what a mouthful we have here ;). let's go in reverse so that the timeline is clear:
> at worst a sarcastic comment would have achieved some education
there you go: https://lwn.net/Articles/539942/ (in case it's still not obvious, 'supported' refers to 'supported by the exploit' because it was castrated before publication, something that should have been obvious to anyone who bothered to read the README).
so the first conclusion is that you missed that opportunity of enlightenment. let's see how you fared next:
> Some of us don't touch kernel stuff precisely because [...]
right, so you admit to not understand anything about the exploit, the exploited bug, the affected kernels, etc. and you never read the README either (you don't need to be a programmer to understand it). and you didn't read the explot log to which you responded either else you'd have noticed the very clear discrepancy between the to-be-exploited kernel's version and what the exploit itself offered. *yet* you felt utterly compelled to share your non-existent wisdom with the rest of us and managed to actively mislead the poor OP at the same time (we call it giving someone a false sense of security). what do you think of yourself in that light? what i think is that the proverbial road to hell is clearly paved with arrogant incompetence.
one would think at this point you'd have realized the errors of your way, but clearly that's assuming too much of your intellect. watch this:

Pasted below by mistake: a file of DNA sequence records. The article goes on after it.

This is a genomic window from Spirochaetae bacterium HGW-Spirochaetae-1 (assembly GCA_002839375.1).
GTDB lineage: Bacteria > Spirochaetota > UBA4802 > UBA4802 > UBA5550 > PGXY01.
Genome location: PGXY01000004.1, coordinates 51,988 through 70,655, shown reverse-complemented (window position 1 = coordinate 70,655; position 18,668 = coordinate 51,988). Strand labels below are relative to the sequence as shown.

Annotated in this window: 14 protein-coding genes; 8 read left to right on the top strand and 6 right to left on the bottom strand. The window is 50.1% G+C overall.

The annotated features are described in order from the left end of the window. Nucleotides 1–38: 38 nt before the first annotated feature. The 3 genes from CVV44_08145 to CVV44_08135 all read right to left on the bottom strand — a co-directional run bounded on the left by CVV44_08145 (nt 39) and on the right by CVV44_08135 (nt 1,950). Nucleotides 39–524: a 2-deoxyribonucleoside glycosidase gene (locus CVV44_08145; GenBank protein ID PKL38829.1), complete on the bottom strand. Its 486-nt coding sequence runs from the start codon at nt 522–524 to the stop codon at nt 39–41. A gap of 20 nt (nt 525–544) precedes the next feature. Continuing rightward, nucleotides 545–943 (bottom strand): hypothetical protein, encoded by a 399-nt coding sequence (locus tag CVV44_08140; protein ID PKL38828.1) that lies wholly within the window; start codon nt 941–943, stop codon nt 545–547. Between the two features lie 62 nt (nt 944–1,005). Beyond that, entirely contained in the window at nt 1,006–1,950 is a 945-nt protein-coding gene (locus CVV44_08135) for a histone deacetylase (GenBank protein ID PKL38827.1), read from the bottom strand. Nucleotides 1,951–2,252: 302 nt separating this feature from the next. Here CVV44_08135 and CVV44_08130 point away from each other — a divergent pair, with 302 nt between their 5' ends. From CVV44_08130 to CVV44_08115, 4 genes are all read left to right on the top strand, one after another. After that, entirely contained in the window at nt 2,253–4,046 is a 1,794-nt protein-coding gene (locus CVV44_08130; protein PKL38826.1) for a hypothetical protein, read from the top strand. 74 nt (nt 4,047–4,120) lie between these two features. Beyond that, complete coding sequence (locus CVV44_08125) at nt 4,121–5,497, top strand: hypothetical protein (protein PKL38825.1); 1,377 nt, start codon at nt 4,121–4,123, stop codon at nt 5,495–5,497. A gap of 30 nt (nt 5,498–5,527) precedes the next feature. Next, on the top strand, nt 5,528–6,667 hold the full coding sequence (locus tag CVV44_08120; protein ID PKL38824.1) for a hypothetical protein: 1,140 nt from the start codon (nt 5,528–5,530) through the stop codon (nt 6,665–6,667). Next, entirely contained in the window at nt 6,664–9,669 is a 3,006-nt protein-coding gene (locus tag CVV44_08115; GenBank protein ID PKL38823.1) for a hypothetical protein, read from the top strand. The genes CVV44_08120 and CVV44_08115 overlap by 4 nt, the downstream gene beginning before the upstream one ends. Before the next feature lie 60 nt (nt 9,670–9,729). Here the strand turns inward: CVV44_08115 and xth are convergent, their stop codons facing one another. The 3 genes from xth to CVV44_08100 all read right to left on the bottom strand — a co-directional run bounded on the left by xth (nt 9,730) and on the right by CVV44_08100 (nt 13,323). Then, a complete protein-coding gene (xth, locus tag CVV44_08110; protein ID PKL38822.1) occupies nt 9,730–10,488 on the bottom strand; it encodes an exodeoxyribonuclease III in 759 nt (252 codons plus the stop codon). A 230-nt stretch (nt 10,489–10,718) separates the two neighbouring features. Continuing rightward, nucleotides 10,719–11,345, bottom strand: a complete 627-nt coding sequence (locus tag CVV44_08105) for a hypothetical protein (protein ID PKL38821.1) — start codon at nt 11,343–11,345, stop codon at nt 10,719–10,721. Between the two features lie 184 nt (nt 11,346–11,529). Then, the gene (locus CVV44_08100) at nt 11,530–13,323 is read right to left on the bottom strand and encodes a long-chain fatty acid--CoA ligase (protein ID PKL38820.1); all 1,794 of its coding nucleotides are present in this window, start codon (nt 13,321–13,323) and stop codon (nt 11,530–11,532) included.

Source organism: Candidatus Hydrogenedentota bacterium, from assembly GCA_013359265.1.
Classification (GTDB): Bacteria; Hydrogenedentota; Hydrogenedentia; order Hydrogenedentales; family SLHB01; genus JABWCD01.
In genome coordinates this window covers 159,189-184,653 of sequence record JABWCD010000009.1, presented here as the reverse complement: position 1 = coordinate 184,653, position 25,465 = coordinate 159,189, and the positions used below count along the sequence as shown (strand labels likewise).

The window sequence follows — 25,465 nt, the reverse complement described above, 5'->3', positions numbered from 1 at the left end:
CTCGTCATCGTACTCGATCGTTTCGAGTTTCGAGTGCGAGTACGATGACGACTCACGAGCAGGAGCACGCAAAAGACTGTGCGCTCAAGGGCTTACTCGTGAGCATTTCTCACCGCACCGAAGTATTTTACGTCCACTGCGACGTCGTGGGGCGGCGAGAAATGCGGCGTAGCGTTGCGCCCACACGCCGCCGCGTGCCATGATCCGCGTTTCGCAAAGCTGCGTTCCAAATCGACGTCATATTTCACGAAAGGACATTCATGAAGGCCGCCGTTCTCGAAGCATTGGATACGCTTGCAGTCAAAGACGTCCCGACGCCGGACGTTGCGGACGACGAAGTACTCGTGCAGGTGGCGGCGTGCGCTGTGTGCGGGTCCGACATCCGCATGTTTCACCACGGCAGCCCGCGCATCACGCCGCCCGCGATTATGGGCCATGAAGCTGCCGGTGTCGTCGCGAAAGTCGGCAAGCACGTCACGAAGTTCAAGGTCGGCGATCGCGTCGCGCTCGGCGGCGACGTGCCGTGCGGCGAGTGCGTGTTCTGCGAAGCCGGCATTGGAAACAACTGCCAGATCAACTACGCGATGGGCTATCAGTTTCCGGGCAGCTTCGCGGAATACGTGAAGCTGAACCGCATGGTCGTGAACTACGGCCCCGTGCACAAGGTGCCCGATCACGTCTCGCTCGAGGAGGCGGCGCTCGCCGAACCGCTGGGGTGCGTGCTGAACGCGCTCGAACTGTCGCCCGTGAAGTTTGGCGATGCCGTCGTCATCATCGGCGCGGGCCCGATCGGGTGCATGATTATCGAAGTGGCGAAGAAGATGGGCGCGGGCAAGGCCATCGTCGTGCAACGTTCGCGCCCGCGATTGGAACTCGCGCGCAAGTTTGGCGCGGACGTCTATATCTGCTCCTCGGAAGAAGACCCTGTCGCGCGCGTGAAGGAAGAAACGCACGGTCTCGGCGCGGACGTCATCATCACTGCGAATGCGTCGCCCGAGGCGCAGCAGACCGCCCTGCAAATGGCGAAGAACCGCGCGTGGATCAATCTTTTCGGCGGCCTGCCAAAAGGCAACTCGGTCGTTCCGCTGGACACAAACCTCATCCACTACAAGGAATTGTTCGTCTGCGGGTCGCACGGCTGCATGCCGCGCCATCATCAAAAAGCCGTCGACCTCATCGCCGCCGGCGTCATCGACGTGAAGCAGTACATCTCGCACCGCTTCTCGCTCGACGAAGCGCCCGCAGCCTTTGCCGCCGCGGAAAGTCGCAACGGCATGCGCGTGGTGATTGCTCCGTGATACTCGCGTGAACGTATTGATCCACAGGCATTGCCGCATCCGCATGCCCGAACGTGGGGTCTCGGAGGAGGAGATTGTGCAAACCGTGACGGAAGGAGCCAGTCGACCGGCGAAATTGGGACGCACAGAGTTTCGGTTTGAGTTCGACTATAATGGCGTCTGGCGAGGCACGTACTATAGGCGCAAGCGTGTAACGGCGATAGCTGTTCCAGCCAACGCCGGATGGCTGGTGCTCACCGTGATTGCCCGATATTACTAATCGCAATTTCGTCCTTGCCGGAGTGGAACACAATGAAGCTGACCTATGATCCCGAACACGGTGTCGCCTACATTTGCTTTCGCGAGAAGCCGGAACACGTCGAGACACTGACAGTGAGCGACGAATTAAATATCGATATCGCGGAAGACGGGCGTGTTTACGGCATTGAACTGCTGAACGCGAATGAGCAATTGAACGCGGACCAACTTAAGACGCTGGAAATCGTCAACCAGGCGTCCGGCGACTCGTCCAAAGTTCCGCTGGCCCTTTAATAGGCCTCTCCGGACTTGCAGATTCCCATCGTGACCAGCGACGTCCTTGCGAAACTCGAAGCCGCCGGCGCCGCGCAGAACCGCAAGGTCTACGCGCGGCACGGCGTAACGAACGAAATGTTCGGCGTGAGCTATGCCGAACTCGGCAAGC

> The explanation you were after "It hard-codes memory addresses for known
so what did i post almost an hour before your first rant (not that it wasn't already in the published sources that you could have read as well)? that's right, these very pesky hard-coded memory addresses for known kernels (known to the trimmed down exploit, that is).
> The logical next question is then: How hard is it to find those
> addresses for the kernel in the example above, and test the exploit
the logical next answer is that you go look at the exploit source code (did i say that too many times already?) and read what those addresses are and realize that they're a grep away.
> Hell, if I was in your place,
hell, i wish you weren't, you'd do too much damage due to incompetence.
> [...]I'd make a working exploit for a particular kernel if it's that
> easy to do so from the code given, and demonstrate your skills rather
> than mouth off about them
actually, there was nothing mouthing off about anyone's skill, or it was at most about the lack thereof (that'd be your reading comprehension ;). and why on earth would i give people a loaded gun when i've never done it in the past? as you can see, the average person is way too careless, the only reason the OP's box didn't get erased is because the exploit publisher was kind enough, which is a rather rare occurance these days as most dangerous stuff stays private and public 'leaks' often come with some extra baggage you really don't wish to run.
> (You'll notice that your "explanatory" post was posted after my initial post above
and also before your rant, yes.
> and still that doesn't demonstrate that a newer kernel is or is not
> vulnerable, only that some well-known kernels have values hardcoded).
a kernel is not vulnerable because an exploit exists against it. a kernel is vulnerable because it has an exploitable bug. and we know that 1) such a bug does exist in this case, 2) which kernels are affected (did you even read the article itself?). so if you want to know if you're vulnerable, you go check you kernel version, you don't need an exploit for that. if you're a curious cat or have other nefarious intents, get off your butt and at least read the code you're about to run and figure out what needs adjustment. and no, i'm still not giving you that loaded gun, i hinted at enough details already that should get you going if you really want to.
last but not least, if i cared about your opinion, you'd think i'd have shown some results by now. clearly, i don't give a shit but then i guess it won't stop you from trying (what was that Einstein quote about insanity again? ;).